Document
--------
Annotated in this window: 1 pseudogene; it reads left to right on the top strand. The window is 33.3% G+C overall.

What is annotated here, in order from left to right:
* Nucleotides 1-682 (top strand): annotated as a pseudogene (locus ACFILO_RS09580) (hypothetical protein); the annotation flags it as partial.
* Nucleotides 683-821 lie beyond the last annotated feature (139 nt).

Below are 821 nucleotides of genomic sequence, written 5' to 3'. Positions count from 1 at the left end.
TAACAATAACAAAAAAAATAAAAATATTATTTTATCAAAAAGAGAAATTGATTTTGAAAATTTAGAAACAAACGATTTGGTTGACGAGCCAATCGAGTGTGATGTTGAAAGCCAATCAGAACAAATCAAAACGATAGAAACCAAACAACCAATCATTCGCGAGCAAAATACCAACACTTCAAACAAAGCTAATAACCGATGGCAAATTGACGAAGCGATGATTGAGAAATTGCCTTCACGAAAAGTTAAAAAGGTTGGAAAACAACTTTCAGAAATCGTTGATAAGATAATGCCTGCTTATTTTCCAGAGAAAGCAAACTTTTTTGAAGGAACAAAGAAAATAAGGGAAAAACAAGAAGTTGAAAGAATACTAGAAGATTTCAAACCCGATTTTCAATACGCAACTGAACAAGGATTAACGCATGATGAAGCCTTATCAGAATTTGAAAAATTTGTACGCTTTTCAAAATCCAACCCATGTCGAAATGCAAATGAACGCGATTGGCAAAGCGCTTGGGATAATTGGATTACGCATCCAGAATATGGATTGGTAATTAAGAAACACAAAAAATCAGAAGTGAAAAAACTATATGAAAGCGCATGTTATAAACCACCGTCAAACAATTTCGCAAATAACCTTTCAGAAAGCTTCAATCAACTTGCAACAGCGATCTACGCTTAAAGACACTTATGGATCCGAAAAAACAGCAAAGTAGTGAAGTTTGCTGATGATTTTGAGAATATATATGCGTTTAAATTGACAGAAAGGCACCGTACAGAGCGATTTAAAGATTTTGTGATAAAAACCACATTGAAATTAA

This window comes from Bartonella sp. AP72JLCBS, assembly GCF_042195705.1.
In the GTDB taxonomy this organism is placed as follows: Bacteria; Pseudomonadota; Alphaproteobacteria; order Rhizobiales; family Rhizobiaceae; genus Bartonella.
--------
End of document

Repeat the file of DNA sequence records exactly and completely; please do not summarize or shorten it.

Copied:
Annotated in this window: 1 pseudogene; it reads left to right on the top strand. The window is 33.3% G+C overall.

What is annotated here, in order from left to right:
* Nucleotides 1-682 (top strand): annotated as a pseudogene (locus ACFILO_RS09580) (hypothetical protein); the annotation flags it as partial.
* Nucleotides 683-821 lie beyond the last annotated feature (139 nt).

Below are 821 nucleotides of genomic sequence, written 5' to 3'. Positions count from 1 at the left end.
TAACAATAACAAAAAAAATAAAAATATTATTTTATCAAAAAGAGAAATTGATTTTGAAAATTTAGAAACAAACGATTTGGTTGACGAGCCAATCGAGTGTGATGTTGAAAGCCAATCAGAACAAATCAAAACGATAGAAACCAAACAACCAATCATTCGCGAGCAAAATACCAACACTTCAAACAAAGCTAATAACCGATGGCAAATTGACGAAGCGATGATTGAGAAATTGCCTTCACGAAAAGTTAAAAAGGTTGGAAAACAACTTTCAGAAATCGTTGATAAGATAATGCCTGCTTATTTTCCAGAGAAAGCAAACTTTTTTGAAGGAACAAAGAAAATAAGGGAAAAACAAGAAGTTGAAAGAATACTAGAAGATTTCAAACCCGATTTTCAATACGCAACTGAACAAGGATTAACGCATGATGAAGCCTTATCAGAATTTGAAAAATTTGTACGCTTTTCAAAATCCAACCCATGTCGAAATGCAAATGAACGCGATTGGCAAAGCGCTTGGGATAATTGGATTACGCATCCAGAATATGGATTGGTAATTAAGAAACACAAAAAATCAGAAGTGAAAAAACTATATGAAAGCGCATGTTATAAACCACCGTCAAACAATTTCGCAAATAACCTTTCAGAAAGCTTCAATCAACTTGCAACAGCGATCTACGCTTAAAGACACTTATGGATCCGAAAAAACAGCAAAGTAGTGAAGTTTGCTGATGATTTTGAGAATATATATGCGTTTAAATTGACAGAAAGGCACCGTACAGAGCGATTTAAAGATTTTGTGATAAAAACCACATTGAAATTAA

This window comes from Bartonella sp. AP72JLCBS, assembly GCF_042195705.1.
In the GTDB taxonomy this organism is placed as follows: Bacteria; Pseudomonadota; Alphaproteobacteria; order Rhizobiales; family Rhizobiaceae; genus Bartonella.